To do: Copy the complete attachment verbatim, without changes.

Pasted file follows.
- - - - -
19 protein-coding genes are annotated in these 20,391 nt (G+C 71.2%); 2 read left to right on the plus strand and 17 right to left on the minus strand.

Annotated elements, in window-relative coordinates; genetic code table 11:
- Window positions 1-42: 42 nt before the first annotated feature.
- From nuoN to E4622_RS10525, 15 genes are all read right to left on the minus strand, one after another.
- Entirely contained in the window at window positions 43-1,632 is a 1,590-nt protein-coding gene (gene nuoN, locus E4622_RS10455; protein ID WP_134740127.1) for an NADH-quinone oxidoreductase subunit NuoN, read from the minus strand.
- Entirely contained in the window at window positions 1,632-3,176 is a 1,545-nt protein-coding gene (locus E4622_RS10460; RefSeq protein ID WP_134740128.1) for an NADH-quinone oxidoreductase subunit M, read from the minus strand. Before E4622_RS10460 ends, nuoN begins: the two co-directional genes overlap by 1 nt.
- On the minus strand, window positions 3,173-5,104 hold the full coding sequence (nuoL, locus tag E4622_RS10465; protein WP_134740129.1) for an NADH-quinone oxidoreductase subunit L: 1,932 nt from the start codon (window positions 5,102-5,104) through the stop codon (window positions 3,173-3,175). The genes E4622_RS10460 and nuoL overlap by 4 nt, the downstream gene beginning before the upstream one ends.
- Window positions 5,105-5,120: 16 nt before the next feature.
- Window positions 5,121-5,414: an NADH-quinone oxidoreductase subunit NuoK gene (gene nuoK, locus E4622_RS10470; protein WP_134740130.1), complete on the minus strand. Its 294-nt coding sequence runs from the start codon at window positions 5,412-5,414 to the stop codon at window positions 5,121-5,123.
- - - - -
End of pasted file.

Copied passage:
19 protein-coding genes are annotated in these 20,391 nt (G+C 71.2%); 2 read left to right on the plus strand and 17 right to left on the minus strand.

Annotated elements, in window-relative coordinates; genetic code table 11:
- Window positions 1-42: 42 nt before the first annotated feature.
- From nuoN to E4622_RS10525, 15 genes are all read right to left on the minus strand, one after another.
- Entirely contained in the window at window positions 43-1,632 is a 1,590-nt protein-coding gene (gene nuoN, locus E4622_RS10455; protein ID WP_134740127.1) for an NADH-quinone oxidoreductase subunit NuoN, read from the minus strand.
- Entirely contained in the window at window positions 1,632-3,176 is a 1,545-nt protein-coding gene (locus E4622_RS10460; RefSeq protein ID WP_134740128.1) for an NADH-quinone oxidoreductase subunit M, read from the minus strand. Before E4622_RS10460 ends, nuoN begins: the two co-directional genes overlap by 1 nt.
- On the minus strand, window positions 3,173-5,104 hold the full coding sequence (nuoL, locus tag E4622_RS10465; protein WP_134740129.1) for an NADH-quinone oxidoreductase subunit L: 1,932 nt from the start codon (window positions 5,102-5,104) through the stop codon (window positions 3,173-3,175). The genes E4622_RS10460 and nuoL overlap by 4 nt, the downstream gene beginning before the upstream one ends.
- Window positions 5,105-5,120: 16 nt before the next feature.
- Window positions 5,121-5,414: an NADH-quinone oxidoreductase subunit NuoK gene (gene nuoK, locus E4622_RS10470; protein WP_134740130.1), complete on the minus strand. Its 294-nt coding sequence runs from the start codon at window positions 5,412-5,414 to the stop codon at window positions 5,121-5,123.